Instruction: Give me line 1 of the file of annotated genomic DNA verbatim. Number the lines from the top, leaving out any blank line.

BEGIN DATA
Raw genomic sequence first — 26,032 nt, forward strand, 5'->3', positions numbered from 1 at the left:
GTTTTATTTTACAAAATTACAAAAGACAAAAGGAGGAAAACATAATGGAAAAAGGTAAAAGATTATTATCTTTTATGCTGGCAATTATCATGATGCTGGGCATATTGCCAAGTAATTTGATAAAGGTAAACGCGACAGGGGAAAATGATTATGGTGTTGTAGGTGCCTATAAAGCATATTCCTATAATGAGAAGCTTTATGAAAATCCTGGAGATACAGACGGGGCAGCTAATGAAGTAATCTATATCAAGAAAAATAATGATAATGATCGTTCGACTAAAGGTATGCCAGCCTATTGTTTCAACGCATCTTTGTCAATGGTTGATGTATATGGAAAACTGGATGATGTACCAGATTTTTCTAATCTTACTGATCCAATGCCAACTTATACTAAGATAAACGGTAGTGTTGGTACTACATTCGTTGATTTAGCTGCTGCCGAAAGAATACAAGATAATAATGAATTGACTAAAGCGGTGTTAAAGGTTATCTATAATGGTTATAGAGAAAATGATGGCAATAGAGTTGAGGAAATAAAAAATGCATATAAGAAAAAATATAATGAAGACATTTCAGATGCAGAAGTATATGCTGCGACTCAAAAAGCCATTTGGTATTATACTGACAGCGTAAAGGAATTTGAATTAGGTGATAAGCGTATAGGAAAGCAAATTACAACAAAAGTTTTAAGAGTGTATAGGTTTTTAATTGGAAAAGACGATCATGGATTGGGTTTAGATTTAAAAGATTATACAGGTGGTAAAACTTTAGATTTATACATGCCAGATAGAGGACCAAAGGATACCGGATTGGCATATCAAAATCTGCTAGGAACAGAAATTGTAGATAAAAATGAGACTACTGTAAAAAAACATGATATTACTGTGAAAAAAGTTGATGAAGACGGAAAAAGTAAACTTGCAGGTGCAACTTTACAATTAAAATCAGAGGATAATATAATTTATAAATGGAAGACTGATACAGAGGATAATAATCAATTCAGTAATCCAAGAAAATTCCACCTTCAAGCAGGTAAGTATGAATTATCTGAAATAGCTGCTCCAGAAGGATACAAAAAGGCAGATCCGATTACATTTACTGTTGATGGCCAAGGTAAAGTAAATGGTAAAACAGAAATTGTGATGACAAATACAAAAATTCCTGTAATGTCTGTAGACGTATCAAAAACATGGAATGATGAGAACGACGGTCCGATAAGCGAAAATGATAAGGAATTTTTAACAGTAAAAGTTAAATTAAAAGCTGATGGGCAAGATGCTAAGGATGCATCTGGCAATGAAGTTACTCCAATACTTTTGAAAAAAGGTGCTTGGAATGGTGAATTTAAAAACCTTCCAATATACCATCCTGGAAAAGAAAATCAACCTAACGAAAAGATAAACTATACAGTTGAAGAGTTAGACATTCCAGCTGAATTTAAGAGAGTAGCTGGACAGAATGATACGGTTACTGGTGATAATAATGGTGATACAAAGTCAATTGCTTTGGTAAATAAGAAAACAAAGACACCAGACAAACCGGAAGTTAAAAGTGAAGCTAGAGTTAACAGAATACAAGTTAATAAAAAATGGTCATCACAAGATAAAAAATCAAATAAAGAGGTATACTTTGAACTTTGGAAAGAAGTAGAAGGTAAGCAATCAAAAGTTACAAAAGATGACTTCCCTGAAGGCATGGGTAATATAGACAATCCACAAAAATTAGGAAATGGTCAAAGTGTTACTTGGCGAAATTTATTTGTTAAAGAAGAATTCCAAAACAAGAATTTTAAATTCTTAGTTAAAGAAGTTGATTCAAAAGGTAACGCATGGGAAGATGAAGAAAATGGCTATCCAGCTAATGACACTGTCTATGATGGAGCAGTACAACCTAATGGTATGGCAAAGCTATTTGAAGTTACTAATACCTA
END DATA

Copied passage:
Raw genomic sequence first — 26,032 nt, forward strand, 5'->3', positions numbered from 1 at the left: